giving-myself-to-ashes said: What is the best way to study for organic chemistry? I never learned how to study and I really need it now. If you have any tips that would be really helpful and awesome of you!
Sure! Studying is a really difficult skill to learn I think, but the key is to figure out how you absorb information best. Most people can’t really absorb that type of information by just reading, so you need to figure out what works best for you and do that with whatever material you’re trying to learn.
I’ve known people who record their notes and/or the lectures and listen to them over and over again. And people who find an empty classroom and write everything out on the whiteboards so they have space to completely diagram things and see exactly how they connect. It’s all about what works for you. Personally, I rewrite all of my notes, which I hand wrote in the first place, because I learn best through writing and drawing things out. Ultimately to be an effective studier you have to understand how you learn best and how much time you need to learn certain types of material. That takes time and experience, but it’s the best in the long run.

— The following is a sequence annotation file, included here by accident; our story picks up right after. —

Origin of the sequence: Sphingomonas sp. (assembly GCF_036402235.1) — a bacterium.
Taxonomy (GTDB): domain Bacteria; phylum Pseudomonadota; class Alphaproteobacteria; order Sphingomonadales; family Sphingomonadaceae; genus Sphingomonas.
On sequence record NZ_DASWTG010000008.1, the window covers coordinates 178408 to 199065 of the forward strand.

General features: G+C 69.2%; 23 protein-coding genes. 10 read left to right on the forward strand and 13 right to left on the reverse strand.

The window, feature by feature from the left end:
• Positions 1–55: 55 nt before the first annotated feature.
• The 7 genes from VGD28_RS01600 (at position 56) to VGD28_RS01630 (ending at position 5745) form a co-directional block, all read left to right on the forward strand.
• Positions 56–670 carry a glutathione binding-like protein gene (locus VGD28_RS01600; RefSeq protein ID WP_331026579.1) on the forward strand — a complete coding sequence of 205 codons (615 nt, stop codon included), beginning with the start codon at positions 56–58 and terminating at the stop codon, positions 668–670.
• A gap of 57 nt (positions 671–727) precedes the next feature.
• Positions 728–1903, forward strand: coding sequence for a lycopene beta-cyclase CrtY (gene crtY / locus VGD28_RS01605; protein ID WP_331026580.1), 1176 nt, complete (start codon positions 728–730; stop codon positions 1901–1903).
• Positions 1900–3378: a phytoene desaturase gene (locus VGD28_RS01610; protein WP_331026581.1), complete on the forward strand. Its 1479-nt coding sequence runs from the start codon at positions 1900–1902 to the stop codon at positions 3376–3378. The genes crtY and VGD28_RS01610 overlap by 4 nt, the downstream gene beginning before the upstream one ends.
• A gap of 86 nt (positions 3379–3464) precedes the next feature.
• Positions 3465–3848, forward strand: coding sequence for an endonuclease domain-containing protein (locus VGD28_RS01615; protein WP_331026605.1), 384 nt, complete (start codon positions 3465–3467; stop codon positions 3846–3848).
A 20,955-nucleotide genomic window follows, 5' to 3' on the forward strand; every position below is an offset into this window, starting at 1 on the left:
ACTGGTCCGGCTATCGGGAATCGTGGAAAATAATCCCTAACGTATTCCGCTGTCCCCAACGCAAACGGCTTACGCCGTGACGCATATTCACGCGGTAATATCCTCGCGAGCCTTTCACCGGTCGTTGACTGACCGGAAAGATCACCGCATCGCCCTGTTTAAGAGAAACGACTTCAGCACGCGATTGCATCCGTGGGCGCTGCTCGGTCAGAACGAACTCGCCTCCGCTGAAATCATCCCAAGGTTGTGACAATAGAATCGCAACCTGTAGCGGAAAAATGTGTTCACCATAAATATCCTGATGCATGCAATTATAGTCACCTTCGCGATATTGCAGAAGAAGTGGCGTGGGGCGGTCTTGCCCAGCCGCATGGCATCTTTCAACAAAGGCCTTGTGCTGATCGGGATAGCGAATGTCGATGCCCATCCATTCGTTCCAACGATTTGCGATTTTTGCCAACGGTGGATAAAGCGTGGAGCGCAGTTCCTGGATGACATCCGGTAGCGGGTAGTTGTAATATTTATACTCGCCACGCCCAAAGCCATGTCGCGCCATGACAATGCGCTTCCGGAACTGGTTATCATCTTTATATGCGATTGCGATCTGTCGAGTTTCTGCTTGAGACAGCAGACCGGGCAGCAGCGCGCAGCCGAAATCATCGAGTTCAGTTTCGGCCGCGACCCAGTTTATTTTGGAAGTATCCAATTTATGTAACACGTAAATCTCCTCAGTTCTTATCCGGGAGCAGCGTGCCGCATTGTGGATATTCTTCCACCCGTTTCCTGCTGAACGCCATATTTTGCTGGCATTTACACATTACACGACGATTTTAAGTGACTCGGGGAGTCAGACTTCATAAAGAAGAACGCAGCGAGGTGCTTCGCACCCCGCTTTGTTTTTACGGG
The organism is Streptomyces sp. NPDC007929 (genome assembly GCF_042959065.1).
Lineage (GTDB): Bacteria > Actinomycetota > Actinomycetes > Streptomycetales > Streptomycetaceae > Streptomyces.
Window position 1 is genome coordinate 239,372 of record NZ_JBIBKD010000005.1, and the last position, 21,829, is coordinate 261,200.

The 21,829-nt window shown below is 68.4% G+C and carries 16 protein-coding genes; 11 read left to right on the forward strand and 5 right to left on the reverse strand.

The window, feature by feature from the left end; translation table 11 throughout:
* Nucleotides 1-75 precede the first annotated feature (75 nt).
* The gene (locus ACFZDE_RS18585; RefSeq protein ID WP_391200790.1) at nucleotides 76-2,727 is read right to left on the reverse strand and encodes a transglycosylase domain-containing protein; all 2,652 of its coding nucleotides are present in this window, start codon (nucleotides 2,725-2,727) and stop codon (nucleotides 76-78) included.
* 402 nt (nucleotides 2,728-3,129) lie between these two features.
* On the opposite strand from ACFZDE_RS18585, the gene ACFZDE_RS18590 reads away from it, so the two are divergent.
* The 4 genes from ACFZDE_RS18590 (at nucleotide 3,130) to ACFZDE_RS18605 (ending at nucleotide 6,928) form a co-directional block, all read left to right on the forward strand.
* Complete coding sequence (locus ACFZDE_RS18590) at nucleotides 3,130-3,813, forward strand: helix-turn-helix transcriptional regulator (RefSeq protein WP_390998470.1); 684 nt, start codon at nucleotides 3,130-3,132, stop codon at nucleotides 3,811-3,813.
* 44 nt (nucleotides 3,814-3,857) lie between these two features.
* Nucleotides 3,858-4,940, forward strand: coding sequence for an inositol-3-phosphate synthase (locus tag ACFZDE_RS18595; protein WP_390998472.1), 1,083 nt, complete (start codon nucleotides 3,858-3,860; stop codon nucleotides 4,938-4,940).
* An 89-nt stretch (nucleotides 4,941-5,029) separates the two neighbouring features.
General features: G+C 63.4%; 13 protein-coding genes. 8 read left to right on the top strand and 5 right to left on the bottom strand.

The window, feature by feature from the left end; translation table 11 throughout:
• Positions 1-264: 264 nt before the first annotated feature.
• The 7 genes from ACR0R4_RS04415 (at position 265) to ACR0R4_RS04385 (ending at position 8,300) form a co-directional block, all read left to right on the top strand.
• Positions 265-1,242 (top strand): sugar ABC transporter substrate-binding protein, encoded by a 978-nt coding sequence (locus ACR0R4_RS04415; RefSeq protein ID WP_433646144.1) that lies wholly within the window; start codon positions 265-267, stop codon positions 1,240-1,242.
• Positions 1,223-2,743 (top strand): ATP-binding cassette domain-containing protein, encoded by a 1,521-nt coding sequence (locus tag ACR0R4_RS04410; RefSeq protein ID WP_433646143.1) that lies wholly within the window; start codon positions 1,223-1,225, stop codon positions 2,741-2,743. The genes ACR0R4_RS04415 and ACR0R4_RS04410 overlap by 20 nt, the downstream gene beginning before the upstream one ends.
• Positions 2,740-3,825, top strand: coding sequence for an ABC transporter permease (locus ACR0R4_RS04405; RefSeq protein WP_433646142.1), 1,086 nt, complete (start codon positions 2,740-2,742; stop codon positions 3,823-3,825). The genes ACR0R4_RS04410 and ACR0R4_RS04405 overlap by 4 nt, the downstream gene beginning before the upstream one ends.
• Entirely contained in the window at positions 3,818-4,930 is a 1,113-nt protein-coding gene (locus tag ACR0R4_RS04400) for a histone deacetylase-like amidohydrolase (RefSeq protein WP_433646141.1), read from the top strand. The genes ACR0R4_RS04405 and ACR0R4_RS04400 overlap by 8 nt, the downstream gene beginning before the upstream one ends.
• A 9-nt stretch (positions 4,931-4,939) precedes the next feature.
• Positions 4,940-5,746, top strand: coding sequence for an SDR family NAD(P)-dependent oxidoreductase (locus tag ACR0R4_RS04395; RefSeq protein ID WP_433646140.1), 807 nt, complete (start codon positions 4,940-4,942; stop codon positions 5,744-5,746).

Unless you can memorize text, which some people can but isn’t all that common I think, I would suggest skipping reading the chapter, because that won’t be as useful as going over the class notes, unless your professor really likes the text book, which I think is unusual in an science professor. A lot of people try to read the chapter and end up wasting valuable study days on something that they don’t really absorb. So don’t do that.